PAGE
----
The Choir In­vis­i­ble

The People's Friend Special - - HOBBIES -

IT was nearly dusk, and the woman was there in the church­yard again. As I came out of the par­ish church af­ter choir prac­tice, I saw the slight fig­ure un­der the hawthorn trees over­hang­ing the old red-brick wall.

That part of the church­yard held the older fam­ily graves, the worn ones that leaned at a peace­ful an­gle and were covered with the gen­tle growth of lichen.

Molly and Liz were com­ing out be­hind me. They paused in their con­ver­sa­tion and fol­lowed my gaze.

“Do you know who she is?” I asked. “I’ve seen her here be­fore now, al­ways af­ter this choir prac­tice, since we moved it to the church.”

They both peered across. “Sorry, no.”

“She may be in the shel­tered hous­ing by the green?” Molly sug­gested. “She looks the right age for it.”

She did, but I would know her if that were the case. I went in there to do sing-alongs, where I sat at the pi­ano and took re­quests and ev­ery­one joined in. Any­thing from Perry Como to mu­si­cals to the lat­est from the charts.

Molly and Liz waved good­bye while I locked up.

The woman was mov­ing away now. The evenings were dusky at this time of year, and the path, shaded un­der the trees, was un­even gravel.

As I looked across one last time, feel­ing an odd sense of con­cern for her, she stum­bled slightly.

I ran straight across the grass, apol­o­gis­ing to the long-dead as I went be­tween the old stones.

She was lean­ing over, one hand on an arched grave­stone.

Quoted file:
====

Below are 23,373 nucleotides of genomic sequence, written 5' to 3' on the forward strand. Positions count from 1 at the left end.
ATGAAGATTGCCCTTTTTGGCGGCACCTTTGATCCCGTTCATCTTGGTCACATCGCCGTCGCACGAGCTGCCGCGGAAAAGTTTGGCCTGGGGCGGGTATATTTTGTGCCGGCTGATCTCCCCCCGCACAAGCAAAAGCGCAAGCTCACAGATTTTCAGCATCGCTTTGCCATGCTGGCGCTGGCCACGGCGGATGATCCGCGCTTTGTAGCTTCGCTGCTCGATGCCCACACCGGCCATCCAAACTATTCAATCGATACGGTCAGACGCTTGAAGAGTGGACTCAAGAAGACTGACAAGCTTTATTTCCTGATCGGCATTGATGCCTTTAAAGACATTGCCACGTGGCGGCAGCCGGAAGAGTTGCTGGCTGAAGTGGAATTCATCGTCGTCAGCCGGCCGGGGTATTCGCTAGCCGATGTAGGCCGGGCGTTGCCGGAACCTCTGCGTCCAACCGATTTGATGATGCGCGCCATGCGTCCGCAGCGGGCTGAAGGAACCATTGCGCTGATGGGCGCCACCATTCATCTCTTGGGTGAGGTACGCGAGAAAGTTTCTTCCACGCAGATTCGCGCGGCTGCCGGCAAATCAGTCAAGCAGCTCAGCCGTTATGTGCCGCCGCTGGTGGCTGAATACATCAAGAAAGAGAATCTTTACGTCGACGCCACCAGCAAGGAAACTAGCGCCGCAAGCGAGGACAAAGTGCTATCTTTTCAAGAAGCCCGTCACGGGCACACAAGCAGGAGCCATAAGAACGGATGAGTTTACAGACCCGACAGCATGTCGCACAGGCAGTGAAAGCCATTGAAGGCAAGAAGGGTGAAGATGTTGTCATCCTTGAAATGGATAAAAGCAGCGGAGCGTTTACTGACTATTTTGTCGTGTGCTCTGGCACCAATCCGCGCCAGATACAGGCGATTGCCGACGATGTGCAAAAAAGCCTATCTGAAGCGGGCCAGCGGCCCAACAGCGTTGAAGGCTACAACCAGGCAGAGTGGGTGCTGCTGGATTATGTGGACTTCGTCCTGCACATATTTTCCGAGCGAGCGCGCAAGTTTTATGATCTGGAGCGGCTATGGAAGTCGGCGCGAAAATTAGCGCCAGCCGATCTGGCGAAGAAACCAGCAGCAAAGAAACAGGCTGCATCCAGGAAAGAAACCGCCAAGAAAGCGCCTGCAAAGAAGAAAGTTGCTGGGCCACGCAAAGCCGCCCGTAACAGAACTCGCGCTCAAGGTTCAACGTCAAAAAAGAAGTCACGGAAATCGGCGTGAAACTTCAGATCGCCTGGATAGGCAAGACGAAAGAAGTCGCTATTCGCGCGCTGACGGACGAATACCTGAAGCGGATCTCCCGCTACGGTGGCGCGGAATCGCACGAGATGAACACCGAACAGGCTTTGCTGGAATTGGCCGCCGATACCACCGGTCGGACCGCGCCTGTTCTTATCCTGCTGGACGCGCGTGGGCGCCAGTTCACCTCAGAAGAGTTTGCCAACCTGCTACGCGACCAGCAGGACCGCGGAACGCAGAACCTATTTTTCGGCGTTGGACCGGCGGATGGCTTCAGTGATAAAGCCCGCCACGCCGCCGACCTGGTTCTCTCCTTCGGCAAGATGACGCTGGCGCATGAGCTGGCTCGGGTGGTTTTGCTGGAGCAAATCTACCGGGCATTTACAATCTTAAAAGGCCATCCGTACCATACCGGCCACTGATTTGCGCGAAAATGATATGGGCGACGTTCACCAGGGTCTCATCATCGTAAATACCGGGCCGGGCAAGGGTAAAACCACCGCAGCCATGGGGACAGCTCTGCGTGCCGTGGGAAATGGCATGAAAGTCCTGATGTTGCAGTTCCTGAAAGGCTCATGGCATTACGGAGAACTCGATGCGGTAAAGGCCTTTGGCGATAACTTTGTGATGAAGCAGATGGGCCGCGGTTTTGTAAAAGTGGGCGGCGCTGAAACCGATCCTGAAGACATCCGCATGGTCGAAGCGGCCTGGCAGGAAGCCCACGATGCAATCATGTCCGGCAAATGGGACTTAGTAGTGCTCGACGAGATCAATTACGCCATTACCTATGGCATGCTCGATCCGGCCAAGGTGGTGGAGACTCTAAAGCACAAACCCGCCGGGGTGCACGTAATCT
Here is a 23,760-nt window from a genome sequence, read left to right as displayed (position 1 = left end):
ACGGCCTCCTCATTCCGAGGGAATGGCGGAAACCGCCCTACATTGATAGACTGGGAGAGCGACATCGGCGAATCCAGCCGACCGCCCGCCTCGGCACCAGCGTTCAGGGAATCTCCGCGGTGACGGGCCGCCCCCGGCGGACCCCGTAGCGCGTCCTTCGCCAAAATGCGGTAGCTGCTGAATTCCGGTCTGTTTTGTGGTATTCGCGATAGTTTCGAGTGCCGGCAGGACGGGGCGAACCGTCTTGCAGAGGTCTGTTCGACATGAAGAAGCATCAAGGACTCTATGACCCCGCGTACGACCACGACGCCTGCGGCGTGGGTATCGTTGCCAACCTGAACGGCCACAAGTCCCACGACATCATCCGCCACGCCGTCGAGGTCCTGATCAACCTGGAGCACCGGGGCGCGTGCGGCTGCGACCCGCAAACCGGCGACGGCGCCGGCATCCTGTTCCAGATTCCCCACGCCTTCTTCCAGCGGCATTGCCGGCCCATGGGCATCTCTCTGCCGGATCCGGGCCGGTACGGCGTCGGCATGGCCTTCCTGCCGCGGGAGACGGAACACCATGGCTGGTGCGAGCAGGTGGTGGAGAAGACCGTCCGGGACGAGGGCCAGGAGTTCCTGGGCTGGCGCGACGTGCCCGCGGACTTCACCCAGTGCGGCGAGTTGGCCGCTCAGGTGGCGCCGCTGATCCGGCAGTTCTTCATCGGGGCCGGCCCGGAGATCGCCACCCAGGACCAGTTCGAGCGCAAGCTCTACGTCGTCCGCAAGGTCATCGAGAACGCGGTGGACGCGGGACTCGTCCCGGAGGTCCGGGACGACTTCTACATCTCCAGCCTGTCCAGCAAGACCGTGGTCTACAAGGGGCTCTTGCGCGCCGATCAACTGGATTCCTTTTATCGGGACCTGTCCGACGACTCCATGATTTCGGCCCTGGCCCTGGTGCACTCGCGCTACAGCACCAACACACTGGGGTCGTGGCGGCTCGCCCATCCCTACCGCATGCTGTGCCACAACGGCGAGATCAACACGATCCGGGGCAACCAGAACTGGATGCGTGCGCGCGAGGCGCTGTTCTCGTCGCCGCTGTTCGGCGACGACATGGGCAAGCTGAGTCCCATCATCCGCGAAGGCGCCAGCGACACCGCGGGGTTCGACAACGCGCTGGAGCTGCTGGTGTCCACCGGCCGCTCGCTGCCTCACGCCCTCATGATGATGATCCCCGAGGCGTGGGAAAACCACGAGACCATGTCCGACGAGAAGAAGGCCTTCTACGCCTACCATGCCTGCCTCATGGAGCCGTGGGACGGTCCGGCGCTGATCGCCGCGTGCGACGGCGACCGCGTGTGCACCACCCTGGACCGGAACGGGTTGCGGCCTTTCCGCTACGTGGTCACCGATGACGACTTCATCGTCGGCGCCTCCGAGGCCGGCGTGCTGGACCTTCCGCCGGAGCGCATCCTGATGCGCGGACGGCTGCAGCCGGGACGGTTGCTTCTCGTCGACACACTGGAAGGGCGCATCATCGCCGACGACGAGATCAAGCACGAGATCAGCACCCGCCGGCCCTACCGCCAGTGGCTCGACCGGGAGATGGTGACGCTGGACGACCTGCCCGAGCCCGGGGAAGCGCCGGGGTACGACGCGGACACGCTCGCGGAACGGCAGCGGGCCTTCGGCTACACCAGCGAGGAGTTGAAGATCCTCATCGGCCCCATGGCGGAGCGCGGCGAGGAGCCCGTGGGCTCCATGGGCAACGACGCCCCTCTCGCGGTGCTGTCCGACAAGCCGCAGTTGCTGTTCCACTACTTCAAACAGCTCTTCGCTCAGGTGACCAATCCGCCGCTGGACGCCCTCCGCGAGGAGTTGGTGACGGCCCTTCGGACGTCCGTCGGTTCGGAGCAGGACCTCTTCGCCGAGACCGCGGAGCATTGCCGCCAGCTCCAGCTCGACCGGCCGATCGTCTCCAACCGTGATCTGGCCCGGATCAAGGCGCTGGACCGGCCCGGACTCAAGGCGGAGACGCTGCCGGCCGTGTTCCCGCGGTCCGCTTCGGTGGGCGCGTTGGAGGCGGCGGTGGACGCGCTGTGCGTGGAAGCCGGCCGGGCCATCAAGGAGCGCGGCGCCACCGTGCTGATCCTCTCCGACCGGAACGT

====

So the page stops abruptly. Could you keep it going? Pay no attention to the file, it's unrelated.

“Are you all right?”

She looked up at me, sur­prised by my sud­den breath­less ap­pear­ance.

“Oh, yes, my dear, I’m fine. It would take more than a wonky path to fin­ish me off.”

“Lucky that grave­stone was there for you to catch at,” I said, of­fer­ing her my arm. “Chris re­ally should have the path lev­elled.”

The woman shook her head.

“That would dis­turb the quiet. Bet­ter to let things rest.”

She was el­derly, a small woman with a deeply lined face.

Her eyes were that faded blue that I re­mem­bered from my grand­mother.

“I’ve seen you here be­fore,” I told her. “It’s nice to meet fi­nally. I’m Carol Flynn – I run the vil­lage choir. We al­ways have a prac­tice on Tues­days.”

“Iris Cotsmoor. You have a good choir. I’ve heard it from out here.”

We be­gan to walk back through the church­yard. She let go of my arm as soon as we reached the more cer­tain foot­ing of the tar­mac path­way.

“Yes, we take any­one who wants to join, but it’s amaz­ing what a lovely sound they pro­duce.

“Too many peo­ple think they can’t sing, but if you put them to­gether with oth­ers who al­ready know that they can, or who aren’t scared to try, they seem to find the strength.”

I couldn’t help en­thus­ing over my choir. I knew it was only a small vil­lage af­fair, and we were never likely to turn up on any TV pro­gramme fea­tur­ing Gareth Malone – though we all dreamed of that

– but maybe that was why I loved it so much.

We were just a cross­sec­tion of life: old and young, new­com­ers and old res­i­dents. We all sang our hearts out, and peo­ple went home smil­ing af­ter­wards.

I was used to per­suad­ing peo­ple to sing. Could I per­suade Iris to talk about her past?

“Have you heard any of our per­for­mances?”

“I heard your carol singing last De­cem­ber,” she said. “And at the vil­lage fete.”

“Oh, we get ev­ery­where!” I replied with a laugh. “We en­joy just singing, but I al­ways wanted the choir to be out and about shar­ing the mu­sic.”

We reached Church Lane, and I needed to turn right, to­wards the newer houses where Grant and I lived.

But I wanted to make sure Iris got home safe first.

“Can I walk back with you?”

“That’s kind, but there’s re­ally no need. I know my way.”

The dis­missal was polite but def­i­nite, so I smiled and said goodnight.

“If you want to come in and hear the prac­tice some time, from in­side the church rather than out­side, you’re more than wel­come!” I said as she turned away.

“Thank you,” Iris said. Again her re­sponse was polite, but I knew she wouldn’t come.

Well, some peo­ple were wary of churches.


I men­tioned her name to Chris, the vicar, and he

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